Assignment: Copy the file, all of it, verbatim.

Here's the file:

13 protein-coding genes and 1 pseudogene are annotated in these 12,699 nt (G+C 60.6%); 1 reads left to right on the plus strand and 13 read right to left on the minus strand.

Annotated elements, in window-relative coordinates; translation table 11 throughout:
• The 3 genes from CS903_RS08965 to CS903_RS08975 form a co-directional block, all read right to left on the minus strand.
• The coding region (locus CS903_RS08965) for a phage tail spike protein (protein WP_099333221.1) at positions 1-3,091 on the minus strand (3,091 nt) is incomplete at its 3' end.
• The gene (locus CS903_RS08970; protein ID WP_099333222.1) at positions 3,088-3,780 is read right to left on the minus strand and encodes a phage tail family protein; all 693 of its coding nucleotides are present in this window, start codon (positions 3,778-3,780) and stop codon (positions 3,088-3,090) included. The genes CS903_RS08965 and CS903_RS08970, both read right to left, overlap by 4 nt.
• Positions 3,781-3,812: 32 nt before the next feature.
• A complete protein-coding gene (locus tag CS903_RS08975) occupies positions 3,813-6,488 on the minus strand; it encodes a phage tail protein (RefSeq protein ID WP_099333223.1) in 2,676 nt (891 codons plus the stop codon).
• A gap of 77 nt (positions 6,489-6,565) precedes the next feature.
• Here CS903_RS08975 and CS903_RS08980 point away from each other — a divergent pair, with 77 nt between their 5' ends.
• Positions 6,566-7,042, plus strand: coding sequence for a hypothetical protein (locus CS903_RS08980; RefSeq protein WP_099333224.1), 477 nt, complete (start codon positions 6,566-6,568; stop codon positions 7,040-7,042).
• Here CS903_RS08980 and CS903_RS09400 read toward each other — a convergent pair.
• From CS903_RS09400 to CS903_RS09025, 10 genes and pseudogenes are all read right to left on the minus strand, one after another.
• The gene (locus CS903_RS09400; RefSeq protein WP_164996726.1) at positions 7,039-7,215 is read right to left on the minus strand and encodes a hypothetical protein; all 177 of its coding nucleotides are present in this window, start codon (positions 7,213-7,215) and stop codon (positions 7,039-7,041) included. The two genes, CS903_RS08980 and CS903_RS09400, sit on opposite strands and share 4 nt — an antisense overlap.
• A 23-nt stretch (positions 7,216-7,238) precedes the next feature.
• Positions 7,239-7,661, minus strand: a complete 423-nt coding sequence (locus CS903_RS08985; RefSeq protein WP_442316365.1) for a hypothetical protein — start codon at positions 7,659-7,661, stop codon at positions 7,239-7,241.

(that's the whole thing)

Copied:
13 protein-coding genes and 1 pseudogene are annotated in these 12,699 nt (G+C 60.6%); 1 reads left to right on the plus strand and 13 read right to left on the minus strand.

Annotated elements, in window-relative coordinates; translation table 11 throughout:
• The 3 genes from CS903_RS08965 to CS903_RS08975 form a co-directional block, all read right to left on the minus strand.
• The coding region (locus CS903_RS08965) for a phage tail spike protein (protein WP_099333221.1) at positions 1-3,091 on the minus strand (3,091 nt) is incomplete at its 3' end.
• The gene (locus CS903_RS08970; protein ID WP_099333222.1) at positions 3,088-3,780 is read right to left on the minus strand and encodes a phage tail family protein; all 693 of its coding nucleotides are present in this window, start codon (positions 3,778-3,780) and stop codon (positions 3,088-3,090) included. The genes CS903_RS08965 and CS903_RS08970, both read right to left, overlap by 4 nt.
• Positions 3,781-3,812: 32 nt before the next feature.
• A complete protein-coding gene (locus tag CS903_RS08975) occupies positions 3,813-6,488 on the minus strand; it encodes a phage tail protein (RefSeq protein ID WP_099333223.1) in 2,676 nt (891 codons plus the stop codon).
• A gap of 77 nt (positions 6,489-6,565) precedes the next feature.
• Here CS903_RS08975 and CS903_RS08980 point away from each other — a divergent pair, with 77 nt between their 5' ends.
• Positions 6,566-7,042, plus strand: coding sequence for a hypothetical protein (locus CS903_RS08980; RefSeq protein WP_099333224.1), 477 nt, complete (start codon positions 6,566-6,568; stop codon positions 7,040-7,042).
• Here CS903_RS08980 and CS903_RS09400 read toward each other — a convergent pair.
• From CS903_RS09400 to CS903_RS09025, 10 genes and pseudogenes are all read right to left on the minus strand, one after another.
• The gene (locus CS903_RS09400; RefSeq protein WP_164996726.1) at positions 7,039-7,215 is read right to left on the minus strand and encodes a hypothetical protein; all 177 of its coding nucleotides are present in this window, start codon (positions 7,213-7,215) and stop codon (positions 7,039-7,041) included. The two genes, CS903_RS08980 and CS903_RS09400, sit on opposite strands and share 4 nt — an antisense overlap.
• A 23-nt stretch (positions 7,216-7,238) precedes the next feature.
• Positions 7,239-7,661, minus strand: a complete 423-nt coding sequence (locus CS903_RS08985; RefSeq protein WP_442316365.1) for a hypothetical protein — start codon at positions 7,659-7,661, stop codon at positions 7,239-7,241.